Microsoft CEO Satya Nadella showcased the new offering — built in conjunction with Salesforce.com and Bozeman, Montana-based Alpine Metrics — at the Dreamforce Expo in San Francisco today. The solution aims to provide customers with a better way to manage sales processes by leveraging the predictive analytics and decision-automation capabilities of Cortana Analytics.
"Traditionally, sales forecasts have relied on the best instincts of account executives, as they are the closest to their customers and in a position to guess who will be ready to sign, for how much, and when," says Joseph Sirosh, corporate vice president of Azure Machine Learning at Microsoft. "Such human estimates are, of course, subject to individual biases or preconditioning, such as the relative optimism or pessimism of an associate. Instead of relying solely on hunches or guesstimates, Alpine Metrics uses Cortana Analytics to analyze more than 40 different factors, producing a balanced, accurate view of sales forecasts."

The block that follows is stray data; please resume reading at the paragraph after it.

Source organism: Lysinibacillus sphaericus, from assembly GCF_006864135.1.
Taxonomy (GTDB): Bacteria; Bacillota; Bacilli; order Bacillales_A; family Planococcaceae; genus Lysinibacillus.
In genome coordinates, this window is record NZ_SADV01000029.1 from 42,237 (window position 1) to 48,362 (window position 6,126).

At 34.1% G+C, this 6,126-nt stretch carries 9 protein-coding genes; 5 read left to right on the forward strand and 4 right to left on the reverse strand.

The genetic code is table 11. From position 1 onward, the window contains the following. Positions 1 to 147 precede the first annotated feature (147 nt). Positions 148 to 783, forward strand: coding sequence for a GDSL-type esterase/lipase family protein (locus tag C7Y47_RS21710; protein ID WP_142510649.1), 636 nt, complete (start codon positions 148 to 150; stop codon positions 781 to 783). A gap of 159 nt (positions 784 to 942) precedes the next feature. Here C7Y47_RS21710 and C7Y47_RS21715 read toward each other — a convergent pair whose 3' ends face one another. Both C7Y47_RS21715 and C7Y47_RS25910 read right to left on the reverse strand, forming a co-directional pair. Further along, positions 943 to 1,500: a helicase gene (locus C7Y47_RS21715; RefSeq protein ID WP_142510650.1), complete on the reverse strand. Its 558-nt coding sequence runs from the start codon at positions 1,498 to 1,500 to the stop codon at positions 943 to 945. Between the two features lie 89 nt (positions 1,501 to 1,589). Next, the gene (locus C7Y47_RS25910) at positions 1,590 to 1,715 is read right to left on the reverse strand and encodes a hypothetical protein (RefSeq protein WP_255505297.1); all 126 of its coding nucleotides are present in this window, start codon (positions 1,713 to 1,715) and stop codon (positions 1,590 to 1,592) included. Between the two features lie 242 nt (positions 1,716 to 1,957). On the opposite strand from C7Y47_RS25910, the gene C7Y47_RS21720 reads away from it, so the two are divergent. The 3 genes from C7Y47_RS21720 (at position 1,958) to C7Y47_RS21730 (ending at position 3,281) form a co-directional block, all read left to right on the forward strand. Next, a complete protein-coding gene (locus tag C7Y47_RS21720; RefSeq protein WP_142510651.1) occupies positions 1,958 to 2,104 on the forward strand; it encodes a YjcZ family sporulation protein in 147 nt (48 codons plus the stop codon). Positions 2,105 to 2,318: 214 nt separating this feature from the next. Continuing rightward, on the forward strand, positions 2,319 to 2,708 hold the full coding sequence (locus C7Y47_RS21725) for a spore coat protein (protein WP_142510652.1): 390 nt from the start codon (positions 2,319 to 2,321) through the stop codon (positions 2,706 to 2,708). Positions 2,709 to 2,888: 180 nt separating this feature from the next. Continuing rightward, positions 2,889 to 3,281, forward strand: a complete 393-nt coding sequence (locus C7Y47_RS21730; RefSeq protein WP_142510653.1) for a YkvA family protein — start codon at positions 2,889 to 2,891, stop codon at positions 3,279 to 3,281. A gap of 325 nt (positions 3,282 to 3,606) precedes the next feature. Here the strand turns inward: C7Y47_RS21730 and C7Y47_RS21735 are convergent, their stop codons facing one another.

The service doesn't just forecast the pipeline, Sirosh says. It gives customers the capability to inject predictive analytics directly into their sales workflow. That provides insights into assignments, upside, risks and other metrics. For instance, by applying Cortana's machine learning capabilities to Salesforce data, the product can assign new leads to the person most likely to convert an opportunity into a sale. Sirosh calls that functionality "opportunity routing."
"Being integrated with Cortana, the solution also allows for natural language queries, as well as rich visualizations delivered by Power BI," Sirosh says. "Customers can now simply ask verbal questions of their sales data. The analytics suite dips into Salesforce and combines the data with whatever relevant Web services are needed, returning the answers in the form of visualizations based on rank, probability, geography, history and other factors. Customers can also get deeper insights by using Power BI's out-of-the-box pre-built dashboards and reports for Salesforce data.
Sign up for Computerworld eNewsletters.